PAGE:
• Not caring about their appearance
    • Doing poorly in school
    • Slowed speech and body movements
    • Isolating themselves from friends and other loved ones
    • Acting impulsively
    • Alcohol and drug use
    • Self harm
  2. Emotional Changes– Watch out for the following changes in your teen’s emotions:
    • Feelings of sadness
    • Low self esteem
    • Feeling that life is bleak
    • Trouble focusing, making decisions, and with memory
    • Irritable mood
    • Feelings of hopelessness

How can I help my depressed teen?

Talking with your depressed teen about what they’re going through can be tough. Here are some pointers to help you through this conversation:

  1. Validate her feelings. Acknowledge that your teen is going through some tough feelings, even if they may seem irrational to you. Your teen needs to know that you support them one hundred percent through whatever they’re going through.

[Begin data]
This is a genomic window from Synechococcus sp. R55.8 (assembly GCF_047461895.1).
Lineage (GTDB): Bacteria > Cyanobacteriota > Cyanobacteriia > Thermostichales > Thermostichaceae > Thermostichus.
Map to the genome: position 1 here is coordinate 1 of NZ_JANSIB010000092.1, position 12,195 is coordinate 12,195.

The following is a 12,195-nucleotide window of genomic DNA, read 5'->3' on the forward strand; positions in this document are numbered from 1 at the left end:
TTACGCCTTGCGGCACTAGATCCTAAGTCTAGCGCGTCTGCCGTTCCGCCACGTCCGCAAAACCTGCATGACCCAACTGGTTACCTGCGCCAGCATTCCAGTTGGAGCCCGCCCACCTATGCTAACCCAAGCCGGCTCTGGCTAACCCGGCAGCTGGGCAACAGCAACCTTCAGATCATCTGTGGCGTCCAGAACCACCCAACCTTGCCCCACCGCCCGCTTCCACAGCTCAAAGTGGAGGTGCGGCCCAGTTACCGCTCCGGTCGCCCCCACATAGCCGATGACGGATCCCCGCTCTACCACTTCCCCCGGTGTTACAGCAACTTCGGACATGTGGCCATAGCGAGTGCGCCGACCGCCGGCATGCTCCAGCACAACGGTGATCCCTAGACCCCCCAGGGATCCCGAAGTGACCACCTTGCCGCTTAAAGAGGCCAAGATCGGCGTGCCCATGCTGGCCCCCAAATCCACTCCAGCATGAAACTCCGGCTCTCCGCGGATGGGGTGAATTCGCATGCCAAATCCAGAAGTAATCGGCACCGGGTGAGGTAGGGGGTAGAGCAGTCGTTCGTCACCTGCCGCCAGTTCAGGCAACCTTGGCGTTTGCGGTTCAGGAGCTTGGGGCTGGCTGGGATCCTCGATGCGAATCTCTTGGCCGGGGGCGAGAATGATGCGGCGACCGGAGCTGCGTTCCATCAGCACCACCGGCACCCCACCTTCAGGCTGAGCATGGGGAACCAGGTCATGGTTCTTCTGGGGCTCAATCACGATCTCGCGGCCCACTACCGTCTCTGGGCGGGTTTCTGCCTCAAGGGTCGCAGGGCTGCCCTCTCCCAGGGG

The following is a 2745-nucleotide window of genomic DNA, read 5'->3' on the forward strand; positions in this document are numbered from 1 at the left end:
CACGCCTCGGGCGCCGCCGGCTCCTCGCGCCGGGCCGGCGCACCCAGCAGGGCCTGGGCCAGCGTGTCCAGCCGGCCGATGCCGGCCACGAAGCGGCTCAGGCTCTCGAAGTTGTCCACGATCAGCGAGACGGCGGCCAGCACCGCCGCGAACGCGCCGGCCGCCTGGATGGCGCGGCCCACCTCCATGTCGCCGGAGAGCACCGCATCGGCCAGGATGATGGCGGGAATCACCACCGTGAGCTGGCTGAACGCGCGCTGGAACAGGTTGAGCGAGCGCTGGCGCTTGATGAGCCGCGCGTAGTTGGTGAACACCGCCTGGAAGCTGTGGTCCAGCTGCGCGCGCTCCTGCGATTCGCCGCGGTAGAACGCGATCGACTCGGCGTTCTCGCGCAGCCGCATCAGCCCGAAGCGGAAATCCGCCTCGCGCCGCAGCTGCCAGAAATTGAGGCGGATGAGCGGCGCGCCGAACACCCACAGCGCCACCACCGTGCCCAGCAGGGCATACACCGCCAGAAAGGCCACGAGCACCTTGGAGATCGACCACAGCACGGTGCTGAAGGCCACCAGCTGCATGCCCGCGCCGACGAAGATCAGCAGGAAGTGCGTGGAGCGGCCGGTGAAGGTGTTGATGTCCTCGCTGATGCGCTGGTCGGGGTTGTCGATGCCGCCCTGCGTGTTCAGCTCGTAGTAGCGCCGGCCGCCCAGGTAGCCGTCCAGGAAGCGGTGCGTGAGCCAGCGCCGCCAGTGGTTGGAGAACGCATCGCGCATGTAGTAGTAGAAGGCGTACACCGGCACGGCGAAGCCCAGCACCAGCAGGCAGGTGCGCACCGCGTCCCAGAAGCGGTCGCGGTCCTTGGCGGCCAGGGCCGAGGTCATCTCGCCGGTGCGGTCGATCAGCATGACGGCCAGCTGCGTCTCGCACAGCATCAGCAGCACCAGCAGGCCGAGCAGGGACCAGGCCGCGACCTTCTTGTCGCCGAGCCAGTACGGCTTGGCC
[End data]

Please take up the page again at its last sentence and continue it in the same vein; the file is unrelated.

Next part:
2. Listen to your teen without lecturing them. If your teen does open up to you about what they’re going through, listen to them very carefully. It’s a huge step for your teen to be communicating with you about their feelings in the first place. Don’t pass any judgment or offer them unsolicited advice.
  3. Be respectful of your teen. Your teen may not want to talk to you at first about their depression. Be persistent in telling them how much you would like to hear from them, in a respectful and understanding fashion.
  4. Accentuate the positive. Notice the positive things your teen does. Instead of focusing on an idealized image of what you think your daughter should be like, focus on the good things your daughter does on a daily basis. This will give her a bit of a mood lift every day.